Creating the Repositories

We have already introduced the Repositories in Chapter 3. They serve with capabilities to save and reaccess our objects. We set up such a Repository object for every Aggregate-Root object which are, then again, used for accessing all the Aggregate-Root’s corresponding objects. In our concrete example \MyVendor\SjrOffers\Domain\Model\Organization is such an Aggregate-Root object. The Repository’s class name is derived from the class name of the Aggregate-Root object concatenated with the suffix Repository. The Repository needs to extend the class \TYPO3\CMS\Extbase\Persistence\Repository. The class file \MyVendor\ SjrOffers\Domain\Repository\OrganizationRepository will be saved in the directory EXT:sjr_ offers/Classes/Domain/Repository/. Thus the directory Repository is on the same hierarchy-level as the directory Model. In our case, the class body remains empty because all the important functionalities are already generically implemented in the super-class \TYPO3\CMS\Extbase\Persistence\Repository.


namespace MyVendor\SjrOffers\Domain\Repository;

use TYPO3\CMS\Extbase\Persistence\Repository;

class OrganizationRepository extends Repository


We create a \MyVendor\SjrOffers\Domain\Repository\OfferRepository exactly the same way but we will later extend it with own methods for accessing offers. It’s very likely that we have to access the other objects for categories, regions and update data of contact information of certain persons independent of the offers or their organizations. Thus we define some additional Repositories for those objects for easier access from the Frontend.


You have to resist the urge to define Repositories for each object and limit yourself to a minimal number of Repositories. Instead, you should define the access methods within the Aggregate-Root objects as find methods.

\TYPO3\CMS\Extbase\Persistence\Repository serves with the following methods which are of course accessible and overridable in the extending child derivations:


Adds an object to the Repository which is then persistent in the sense of Domain-Driven Design. But be careful, it will not written (and enhanced with an UID) to the database before finishing the loop through the Extension, to be precise after the call of the method persistAll() of the PersistenceManager.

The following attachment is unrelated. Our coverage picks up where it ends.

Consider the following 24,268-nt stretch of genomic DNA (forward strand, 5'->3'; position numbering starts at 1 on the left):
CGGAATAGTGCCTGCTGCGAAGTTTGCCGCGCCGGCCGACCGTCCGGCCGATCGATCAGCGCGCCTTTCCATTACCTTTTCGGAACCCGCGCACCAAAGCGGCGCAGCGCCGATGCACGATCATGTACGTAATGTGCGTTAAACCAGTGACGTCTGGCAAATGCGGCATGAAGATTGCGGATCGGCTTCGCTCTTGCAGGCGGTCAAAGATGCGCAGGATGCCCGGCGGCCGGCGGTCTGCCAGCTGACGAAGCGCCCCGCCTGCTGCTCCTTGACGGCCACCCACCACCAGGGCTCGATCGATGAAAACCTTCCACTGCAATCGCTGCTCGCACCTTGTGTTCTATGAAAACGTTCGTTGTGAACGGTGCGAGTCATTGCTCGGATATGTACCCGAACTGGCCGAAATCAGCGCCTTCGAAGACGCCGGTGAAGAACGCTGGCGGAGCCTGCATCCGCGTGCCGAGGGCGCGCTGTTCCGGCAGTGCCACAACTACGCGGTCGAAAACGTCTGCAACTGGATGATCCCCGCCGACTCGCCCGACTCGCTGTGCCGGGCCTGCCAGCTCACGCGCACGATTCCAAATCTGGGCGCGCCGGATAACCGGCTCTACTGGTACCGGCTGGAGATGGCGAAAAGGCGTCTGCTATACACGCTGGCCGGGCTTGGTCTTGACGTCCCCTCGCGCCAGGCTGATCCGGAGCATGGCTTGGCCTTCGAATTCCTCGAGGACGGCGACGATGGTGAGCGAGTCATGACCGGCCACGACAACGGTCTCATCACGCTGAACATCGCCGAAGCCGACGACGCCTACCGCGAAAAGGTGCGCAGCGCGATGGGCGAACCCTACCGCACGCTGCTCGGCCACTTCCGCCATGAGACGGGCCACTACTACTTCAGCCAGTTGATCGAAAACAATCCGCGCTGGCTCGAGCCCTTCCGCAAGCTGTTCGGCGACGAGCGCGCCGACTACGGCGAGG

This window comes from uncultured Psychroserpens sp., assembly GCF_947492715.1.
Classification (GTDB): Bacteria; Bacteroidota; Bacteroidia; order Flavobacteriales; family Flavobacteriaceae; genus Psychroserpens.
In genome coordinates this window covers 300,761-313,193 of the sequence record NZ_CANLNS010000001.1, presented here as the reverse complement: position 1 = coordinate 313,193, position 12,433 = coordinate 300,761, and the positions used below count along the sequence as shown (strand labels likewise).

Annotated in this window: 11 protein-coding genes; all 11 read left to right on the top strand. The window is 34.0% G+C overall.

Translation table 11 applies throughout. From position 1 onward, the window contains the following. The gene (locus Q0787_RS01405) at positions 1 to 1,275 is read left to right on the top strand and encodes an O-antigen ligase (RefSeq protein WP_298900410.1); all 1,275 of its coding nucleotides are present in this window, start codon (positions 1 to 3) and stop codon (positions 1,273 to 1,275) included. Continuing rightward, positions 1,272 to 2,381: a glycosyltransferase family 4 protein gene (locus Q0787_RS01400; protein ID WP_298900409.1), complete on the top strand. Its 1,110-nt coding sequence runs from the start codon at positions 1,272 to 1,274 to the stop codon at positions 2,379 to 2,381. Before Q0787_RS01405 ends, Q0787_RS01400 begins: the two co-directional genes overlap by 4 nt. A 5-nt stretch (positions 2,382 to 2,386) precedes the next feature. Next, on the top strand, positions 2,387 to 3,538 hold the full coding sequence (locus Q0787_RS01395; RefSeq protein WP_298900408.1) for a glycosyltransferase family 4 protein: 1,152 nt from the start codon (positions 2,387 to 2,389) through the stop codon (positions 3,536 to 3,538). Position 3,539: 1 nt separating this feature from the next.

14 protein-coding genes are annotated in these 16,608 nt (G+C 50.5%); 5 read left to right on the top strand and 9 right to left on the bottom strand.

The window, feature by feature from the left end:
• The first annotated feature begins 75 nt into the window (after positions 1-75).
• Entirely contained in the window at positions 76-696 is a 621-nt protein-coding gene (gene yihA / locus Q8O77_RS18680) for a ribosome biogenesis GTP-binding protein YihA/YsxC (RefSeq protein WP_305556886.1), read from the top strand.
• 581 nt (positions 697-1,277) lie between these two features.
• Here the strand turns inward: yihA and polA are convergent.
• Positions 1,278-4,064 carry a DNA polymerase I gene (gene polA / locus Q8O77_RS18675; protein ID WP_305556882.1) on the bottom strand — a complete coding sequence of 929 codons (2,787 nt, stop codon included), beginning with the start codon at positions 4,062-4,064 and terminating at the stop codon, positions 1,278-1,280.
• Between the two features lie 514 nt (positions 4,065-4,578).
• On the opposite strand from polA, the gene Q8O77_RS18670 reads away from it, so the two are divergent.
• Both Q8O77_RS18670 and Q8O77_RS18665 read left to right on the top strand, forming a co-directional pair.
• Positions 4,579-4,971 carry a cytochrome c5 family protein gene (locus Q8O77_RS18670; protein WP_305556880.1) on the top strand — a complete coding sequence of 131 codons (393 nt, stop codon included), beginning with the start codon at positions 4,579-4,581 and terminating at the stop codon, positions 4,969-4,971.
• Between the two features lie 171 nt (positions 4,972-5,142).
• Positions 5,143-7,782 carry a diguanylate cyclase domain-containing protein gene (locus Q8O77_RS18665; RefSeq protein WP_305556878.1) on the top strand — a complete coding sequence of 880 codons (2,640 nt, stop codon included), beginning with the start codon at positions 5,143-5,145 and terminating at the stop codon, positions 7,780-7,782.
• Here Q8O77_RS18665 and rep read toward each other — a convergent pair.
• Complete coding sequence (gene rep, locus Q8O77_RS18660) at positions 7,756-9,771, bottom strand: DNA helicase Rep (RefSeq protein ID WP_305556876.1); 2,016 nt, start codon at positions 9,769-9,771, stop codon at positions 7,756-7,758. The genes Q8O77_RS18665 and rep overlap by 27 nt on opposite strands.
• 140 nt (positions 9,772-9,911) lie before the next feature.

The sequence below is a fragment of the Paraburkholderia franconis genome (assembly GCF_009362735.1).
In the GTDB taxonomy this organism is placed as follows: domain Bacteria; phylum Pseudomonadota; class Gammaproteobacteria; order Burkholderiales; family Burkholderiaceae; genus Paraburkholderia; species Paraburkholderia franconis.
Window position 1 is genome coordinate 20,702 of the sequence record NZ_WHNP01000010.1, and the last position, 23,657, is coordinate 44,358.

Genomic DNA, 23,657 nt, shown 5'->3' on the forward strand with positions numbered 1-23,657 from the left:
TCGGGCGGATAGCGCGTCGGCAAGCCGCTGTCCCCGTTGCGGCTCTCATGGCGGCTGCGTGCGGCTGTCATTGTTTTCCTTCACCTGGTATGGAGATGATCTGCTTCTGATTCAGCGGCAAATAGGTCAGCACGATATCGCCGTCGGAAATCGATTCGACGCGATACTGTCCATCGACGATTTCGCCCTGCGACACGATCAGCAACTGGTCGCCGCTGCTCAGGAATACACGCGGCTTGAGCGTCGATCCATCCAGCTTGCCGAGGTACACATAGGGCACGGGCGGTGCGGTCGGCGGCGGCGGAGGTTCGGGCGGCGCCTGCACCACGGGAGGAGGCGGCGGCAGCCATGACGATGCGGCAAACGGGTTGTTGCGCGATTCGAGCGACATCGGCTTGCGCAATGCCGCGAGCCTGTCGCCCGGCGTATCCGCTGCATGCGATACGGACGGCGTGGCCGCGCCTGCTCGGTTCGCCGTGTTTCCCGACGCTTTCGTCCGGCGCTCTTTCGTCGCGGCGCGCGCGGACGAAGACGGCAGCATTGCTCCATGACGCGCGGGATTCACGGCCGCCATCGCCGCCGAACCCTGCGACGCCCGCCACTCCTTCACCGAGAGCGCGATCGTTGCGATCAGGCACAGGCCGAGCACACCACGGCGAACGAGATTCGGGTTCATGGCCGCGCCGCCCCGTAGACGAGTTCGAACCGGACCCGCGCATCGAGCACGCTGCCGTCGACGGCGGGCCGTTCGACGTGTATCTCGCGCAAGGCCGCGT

remove($object) and removeAll()

The opponent of add(). An object will be removed from the Repository and is gonna be deleted from the database after finishing the Extension’s loop. The method removeAll() empties the whole Repository.


An existing object in the Repository will be updated with the properties of the given object. Extbase finds the to-be-updated object by the uid of the given object and throws an exception if it does not exist.

findAll() and countAll()

Returns all the Repository’s objects that are currently persisted in the database. However, this slightly confusing behaviour is intended. Whereas findAll() returns an Array of objects the method countAll() only counts the currently persisted objects (if the database backend is of type SQL it just executes the query SELECT COUNT) and returns an Integer number.

findByProperty($value), findOneByProperty($value) and countByProperty($value)

Those three methods help by finding one or several objects and by counting all the objects that correspond to the given value. The substring Property must be replaced by the uppercase-written property name of the class that is managed by the Repository. The methods then only return the objects as well count the objects whose properties Property correspond to the given value. Whereas the method findByProperty() returns an Array of all the matching objects, the method findOneByProperty() only returns the first object that was found. That is, assuming that no certain sorting order was given, the order in which the objects were created in the Backend. Last but not least, the method countByProperty() returns the count of the objects that would be returned if findByProperty() was given the same value and is, of course, an Integer number.


In opposite to the methods above, this function does not manage objects in the Repository. Instead, it returns a Query object which can be helpful to assemble own queries to the Storage-Backend. The details for this procedure will be given in the following chapter.

Before accessing the defined objects on the Repository you need to tell Extbase on which pages on TYPO3’s page tree (see below for TYPO3’s concept of the page tree) it should seek and file the objects. Without any further definitions Extbase will use the page tree’s root (the globe).

Generally there are three cases which need to be distinguished: Persisting a newly created object, reaccessing an existing object and updating the properties of an existing object. When creating a new object Extbase determines the destination pages in the following rule hierarchy: